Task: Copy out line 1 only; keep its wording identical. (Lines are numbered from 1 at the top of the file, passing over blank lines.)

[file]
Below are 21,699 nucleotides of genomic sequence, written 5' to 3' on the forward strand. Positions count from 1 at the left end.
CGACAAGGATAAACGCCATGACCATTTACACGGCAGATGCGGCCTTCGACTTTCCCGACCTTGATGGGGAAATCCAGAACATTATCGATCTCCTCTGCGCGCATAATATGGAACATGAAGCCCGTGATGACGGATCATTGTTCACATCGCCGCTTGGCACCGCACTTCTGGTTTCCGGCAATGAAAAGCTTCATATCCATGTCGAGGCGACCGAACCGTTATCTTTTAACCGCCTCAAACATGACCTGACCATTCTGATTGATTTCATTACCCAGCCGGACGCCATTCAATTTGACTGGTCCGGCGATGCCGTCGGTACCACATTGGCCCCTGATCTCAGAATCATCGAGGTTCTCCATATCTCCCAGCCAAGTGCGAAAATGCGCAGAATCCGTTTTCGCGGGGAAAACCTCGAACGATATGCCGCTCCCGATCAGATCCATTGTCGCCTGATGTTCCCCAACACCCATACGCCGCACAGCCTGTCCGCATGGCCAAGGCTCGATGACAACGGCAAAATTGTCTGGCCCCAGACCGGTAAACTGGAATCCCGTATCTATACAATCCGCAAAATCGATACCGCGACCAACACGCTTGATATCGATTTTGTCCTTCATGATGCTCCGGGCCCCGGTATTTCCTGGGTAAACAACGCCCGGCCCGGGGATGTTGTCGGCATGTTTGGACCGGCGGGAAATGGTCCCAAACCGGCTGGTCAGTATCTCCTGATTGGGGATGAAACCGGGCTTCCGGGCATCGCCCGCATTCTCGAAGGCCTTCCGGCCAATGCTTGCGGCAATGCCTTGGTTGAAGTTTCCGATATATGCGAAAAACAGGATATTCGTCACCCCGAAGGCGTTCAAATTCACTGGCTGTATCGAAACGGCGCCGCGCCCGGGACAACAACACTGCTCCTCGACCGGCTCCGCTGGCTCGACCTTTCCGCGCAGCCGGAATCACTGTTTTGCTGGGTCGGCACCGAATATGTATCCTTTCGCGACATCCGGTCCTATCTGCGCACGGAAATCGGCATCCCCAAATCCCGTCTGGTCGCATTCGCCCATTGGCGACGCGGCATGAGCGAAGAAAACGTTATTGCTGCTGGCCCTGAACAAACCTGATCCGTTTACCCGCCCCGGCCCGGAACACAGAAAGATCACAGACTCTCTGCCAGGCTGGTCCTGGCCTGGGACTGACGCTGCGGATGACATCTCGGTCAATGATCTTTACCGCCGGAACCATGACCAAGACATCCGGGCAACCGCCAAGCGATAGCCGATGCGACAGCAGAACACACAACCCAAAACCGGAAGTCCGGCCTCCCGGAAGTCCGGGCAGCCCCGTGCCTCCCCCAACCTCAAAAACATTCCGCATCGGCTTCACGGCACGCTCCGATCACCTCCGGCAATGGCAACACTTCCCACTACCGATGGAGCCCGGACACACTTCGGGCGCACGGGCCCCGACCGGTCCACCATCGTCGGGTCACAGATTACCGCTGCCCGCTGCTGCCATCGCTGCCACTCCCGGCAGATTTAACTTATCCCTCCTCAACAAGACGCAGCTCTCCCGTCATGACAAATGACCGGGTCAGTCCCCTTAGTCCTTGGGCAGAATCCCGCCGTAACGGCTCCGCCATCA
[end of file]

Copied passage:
Below are 21,699 nucleotides of genomic sequence, written 5' to 3' on the forward strand. Positions count from 1 at the left end.